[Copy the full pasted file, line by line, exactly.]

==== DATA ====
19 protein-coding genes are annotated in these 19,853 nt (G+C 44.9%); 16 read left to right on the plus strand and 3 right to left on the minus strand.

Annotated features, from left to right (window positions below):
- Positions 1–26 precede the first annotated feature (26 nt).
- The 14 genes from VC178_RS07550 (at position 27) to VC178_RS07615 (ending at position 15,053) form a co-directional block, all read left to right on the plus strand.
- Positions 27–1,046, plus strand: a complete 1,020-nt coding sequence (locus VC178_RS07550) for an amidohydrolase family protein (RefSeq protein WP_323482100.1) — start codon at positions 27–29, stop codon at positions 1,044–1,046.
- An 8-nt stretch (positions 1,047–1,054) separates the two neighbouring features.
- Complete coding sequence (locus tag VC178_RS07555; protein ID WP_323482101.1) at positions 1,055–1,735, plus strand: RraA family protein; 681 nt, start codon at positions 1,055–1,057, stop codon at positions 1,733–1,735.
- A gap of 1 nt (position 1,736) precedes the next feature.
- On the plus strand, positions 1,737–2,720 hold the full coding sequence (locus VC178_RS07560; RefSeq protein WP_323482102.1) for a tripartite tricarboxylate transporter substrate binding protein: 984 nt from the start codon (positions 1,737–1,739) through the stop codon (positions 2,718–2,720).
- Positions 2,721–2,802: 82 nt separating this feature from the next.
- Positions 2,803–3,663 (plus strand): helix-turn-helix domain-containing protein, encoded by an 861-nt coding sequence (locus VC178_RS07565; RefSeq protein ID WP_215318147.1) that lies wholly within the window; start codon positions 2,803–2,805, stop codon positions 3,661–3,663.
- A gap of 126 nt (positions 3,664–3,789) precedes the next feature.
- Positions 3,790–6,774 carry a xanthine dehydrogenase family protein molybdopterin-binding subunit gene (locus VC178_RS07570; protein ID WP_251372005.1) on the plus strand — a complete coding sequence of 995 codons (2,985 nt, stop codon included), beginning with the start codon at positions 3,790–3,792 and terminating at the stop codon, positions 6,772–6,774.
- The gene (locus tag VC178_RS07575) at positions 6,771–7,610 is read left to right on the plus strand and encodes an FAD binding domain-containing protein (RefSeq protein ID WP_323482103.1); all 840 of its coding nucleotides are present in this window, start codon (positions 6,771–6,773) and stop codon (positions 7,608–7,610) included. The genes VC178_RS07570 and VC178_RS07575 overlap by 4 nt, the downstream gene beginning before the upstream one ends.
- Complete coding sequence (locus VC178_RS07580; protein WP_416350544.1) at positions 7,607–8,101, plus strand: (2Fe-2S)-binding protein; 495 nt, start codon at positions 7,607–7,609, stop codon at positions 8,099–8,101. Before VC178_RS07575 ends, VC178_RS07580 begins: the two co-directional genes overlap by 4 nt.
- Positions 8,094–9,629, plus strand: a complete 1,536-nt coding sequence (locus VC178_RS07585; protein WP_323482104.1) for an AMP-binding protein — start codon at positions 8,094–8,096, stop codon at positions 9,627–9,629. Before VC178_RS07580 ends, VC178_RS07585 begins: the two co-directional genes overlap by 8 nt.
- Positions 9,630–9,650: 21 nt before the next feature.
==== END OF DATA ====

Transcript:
19 protein-coding genes are annotated in these 19,853 nt (G+C 44.9%); 16 read left to right on the plus strand and 3 right to left on the minus strand.

Annotated features, from left to right (window positions below):
- Positions 1–26 precede the first annotated feature (26 nt).
- The 14 genes from VC178_RS07550 (at position 27) to VC178_RS07615 (ending at position 15,053) form a co-directional block, all read left to right on the plus strand.
- Positions 27–1,046, plus strand: a complete 1,020-nt coding sequence (locus VC178_RS07550) for an amidohydrolase family protein (RefSeq protein WP_323482100.1) — start codon at positions 27–29, stop codon at positions 1,044–1,046.
- An 8-nt stretch (positions 1,047–1,054) separates the two neighbouring features.
- Complete coding sequence (locus tag VC178_RS07555; protein ID WP_323482101.1) at positions 1,055–1,735, plus strand: RraA family protein; 681 nt, start codon at positions 1,055–1,057, stop codon at positions 1,733–1,735.
- A gap of 1 nt (position 1,736) precedes the next feature.
- On the plus strand, positions 1,737–2,720 hold the full coding sequence (locus VC178_RS07560; RefSeq protein WP_323482102.1) for a tripartite tricarboxylate transporter substrate binding protein: 984 nt from the start codon (positions 1,737–1,739) through the stop codon (positions 2,718–2,720).
- Positions 2,721–2,802: 82 nt separating this feature from the next.
- Positions 2,803–3,663 (plus strand): helix-turn-helix domain-containing protein, encoded by an 861-nt coding sequence (locus VC178_RS07565; RefSeq protein ID WP_215318147.1) that lies wholly within the window; start codon positions 2,803–2,805, stop codon positions 3,661–3,663.
- A gap of 126 nt (positions 3,664–3,789) precedes the next feature.
- Positions 3,790–6,774 carry a xanthine dehydrogenase family protein molybdopterin-binding subunit gene (locus VC178_RS07570; protein ID WP_251372005.1) on the plus strand — a complete coding sequence of 995 codons (2,985 nt, stop codon included), beginning with the start codon at positions 3,790–3,792 and terminating at the stop codon, positions 6,772–6,774.
- The gene (locus tag VC178_RS07575) at positions 6,771–7,610 is read left to right on the plus strand and encodes an FAD binding domain-containing protein (RefSeq protein ID WP_323482103.1); all 840 of its coding nucleotides are present in this window, start codon (positions 6,771–6,773) and stop codon (positions 7,608–7,610) included. The genes VC178_RS07570 and VC178_RS07575 overlap by 4 nt, the downstream gene beginning before the upstream one ends.
- Complete coding sequence (locus VC178_RS07580; protein WP_416350544.1) at positions 7,607–8,101, plus strand: (2Fe-2S)-binding protein; 495 nt, start codon at positions 7,607–7,609, stop codon at positions 8,099–8,101. Before VC178_RS07575 ends, VC178_RS07580 begins: the two co-directional genes overlap by 4 nt.
- Positions 8,094–9,629, plus strand: a complete 1,536-nt coding sequence (locus VC178_RS07585; protein WP_323482104.1) for an AMP-binding protein — start codon at positions 8,094–8,096, stop codon at positions 9,627–9,629. Before VC178_RS07580 ends, VC178_RS07585 begins: the two co-directional genes overlap by 8 nt.
- Positions 9,630–9,650: 21 nt before the next feature.